July 21, 2013

Writing Tip: There Are No Absolutes

I recently went to the Southeastern Writers Conference (that's a picture at left of St. Simon's Island, where the conference was held - inspiring, right?). It was a fabulous experience which I'll write about in more detail later.
To me, there's nothing better than being in the company of other writers - the camaraderie, the enthusiasm, the support, the laughs, the advice...and if I learn just one thing at a conference I consider it a success. Mostly I learn a lot at the conferences I attend but there was one where I felt I didn't learn anything. And at that one I met a wonderful writer who has turned into a great friend - Randy Richardson, so that made the experience worthwhile.
At the Southeastern Writers Conference I learned  that even the workshops that weren't focused on my genre, fiction, were informative and instructive - writing techniques transfer from genre to genre.
One of the workshop leaders at the conference had some rules. One was, don't use first person perspective. He doesn't like it, he doesn't read it, he doesn't think other people do. "Just don't do it," he said.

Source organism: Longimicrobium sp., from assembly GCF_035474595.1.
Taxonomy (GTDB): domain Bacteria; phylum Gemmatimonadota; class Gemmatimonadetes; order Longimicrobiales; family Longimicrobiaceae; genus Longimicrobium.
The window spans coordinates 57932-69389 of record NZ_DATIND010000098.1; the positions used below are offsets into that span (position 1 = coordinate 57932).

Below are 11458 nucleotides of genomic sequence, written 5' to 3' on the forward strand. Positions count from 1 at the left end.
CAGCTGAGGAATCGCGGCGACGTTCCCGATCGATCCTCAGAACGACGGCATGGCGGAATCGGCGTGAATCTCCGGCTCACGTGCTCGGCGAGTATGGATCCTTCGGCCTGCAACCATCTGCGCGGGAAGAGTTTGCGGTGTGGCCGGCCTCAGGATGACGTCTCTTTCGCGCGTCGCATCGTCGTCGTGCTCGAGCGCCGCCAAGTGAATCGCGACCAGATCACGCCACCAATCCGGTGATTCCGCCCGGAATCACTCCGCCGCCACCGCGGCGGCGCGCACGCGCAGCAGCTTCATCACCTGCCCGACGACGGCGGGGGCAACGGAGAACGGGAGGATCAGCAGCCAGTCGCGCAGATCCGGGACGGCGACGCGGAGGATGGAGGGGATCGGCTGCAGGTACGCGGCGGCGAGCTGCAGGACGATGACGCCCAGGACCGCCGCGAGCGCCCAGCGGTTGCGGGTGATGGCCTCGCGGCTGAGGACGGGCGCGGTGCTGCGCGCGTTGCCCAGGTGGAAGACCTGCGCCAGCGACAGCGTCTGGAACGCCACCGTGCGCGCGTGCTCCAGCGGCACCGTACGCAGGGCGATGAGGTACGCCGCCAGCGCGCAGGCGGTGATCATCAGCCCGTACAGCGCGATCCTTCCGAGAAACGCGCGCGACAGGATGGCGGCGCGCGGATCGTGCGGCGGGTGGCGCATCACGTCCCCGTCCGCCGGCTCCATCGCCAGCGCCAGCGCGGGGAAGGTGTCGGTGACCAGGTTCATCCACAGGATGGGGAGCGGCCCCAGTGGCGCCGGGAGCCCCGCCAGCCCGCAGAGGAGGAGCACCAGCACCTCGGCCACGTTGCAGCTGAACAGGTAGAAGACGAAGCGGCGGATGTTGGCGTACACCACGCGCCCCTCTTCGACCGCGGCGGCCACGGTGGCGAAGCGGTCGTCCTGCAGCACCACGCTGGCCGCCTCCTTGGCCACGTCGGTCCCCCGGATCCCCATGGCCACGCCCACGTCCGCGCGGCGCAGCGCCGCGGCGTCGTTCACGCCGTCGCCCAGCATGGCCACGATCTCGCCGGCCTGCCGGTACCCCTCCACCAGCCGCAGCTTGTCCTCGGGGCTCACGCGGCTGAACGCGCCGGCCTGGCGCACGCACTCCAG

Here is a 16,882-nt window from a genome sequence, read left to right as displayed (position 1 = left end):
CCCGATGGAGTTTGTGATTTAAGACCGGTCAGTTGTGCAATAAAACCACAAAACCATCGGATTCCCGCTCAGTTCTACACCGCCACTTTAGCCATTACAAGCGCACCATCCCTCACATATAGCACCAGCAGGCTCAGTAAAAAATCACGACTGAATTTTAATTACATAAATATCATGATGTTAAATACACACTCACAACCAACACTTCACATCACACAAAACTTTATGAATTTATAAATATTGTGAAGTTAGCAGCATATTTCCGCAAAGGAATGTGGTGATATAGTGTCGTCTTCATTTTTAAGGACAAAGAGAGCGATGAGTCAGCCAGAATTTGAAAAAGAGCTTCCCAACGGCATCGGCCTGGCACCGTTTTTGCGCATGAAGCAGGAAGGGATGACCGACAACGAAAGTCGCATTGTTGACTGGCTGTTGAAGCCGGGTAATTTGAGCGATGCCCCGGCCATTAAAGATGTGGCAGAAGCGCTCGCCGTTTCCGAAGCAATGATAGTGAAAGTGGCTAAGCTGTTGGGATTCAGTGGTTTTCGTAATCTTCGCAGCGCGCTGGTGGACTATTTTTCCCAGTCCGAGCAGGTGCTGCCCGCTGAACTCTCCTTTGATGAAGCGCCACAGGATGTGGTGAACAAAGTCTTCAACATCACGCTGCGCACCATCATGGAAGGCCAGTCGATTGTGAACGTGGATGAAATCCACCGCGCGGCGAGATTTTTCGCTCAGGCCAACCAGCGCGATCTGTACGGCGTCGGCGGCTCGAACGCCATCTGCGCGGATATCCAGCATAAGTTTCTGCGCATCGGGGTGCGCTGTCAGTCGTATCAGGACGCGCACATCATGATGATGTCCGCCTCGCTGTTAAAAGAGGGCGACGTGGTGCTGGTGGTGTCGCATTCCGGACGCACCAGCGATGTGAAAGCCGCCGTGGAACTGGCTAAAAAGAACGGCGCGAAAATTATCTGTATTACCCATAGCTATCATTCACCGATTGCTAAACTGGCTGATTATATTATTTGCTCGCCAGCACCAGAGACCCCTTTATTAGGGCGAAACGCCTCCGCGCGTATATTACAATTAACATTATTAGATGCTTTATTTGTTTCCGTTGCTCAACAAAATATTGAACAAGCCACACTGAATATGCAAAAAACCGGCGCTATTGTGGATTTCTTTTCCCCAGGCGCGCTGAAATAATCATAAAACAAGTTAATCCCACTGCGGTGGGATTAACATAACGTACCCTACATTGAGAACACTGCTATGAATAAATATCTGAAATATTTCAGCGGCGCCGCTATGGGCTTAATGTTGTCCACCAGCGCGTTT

Well, I guess he won't be reading my books.
I say, write however you are comfortable. Personally, I like reading books written in first person - I like the intimacy of it. I also like writing in first person. I've written in third, and maybe my next book will be written that way, but maybe not. I believe your story guides you in the telling.
There are lots of writing rules. Just take a look at any writing website or any of the writing books on your shelf:

  • Write what you know
  • Don't use a prologue
  • Don't start your story with a dream
and on and on...
And many of them make sense. But there are books that have broken every rule and are still successful.
My advice is: write beautifully. Hone your craft. Follow the rules if they feel right, break them if you must, but  if you do, do it beautifully.

More on this topic from Writer Unboxed, one of my favorite writing websites: Rules and Tools by Dave King.

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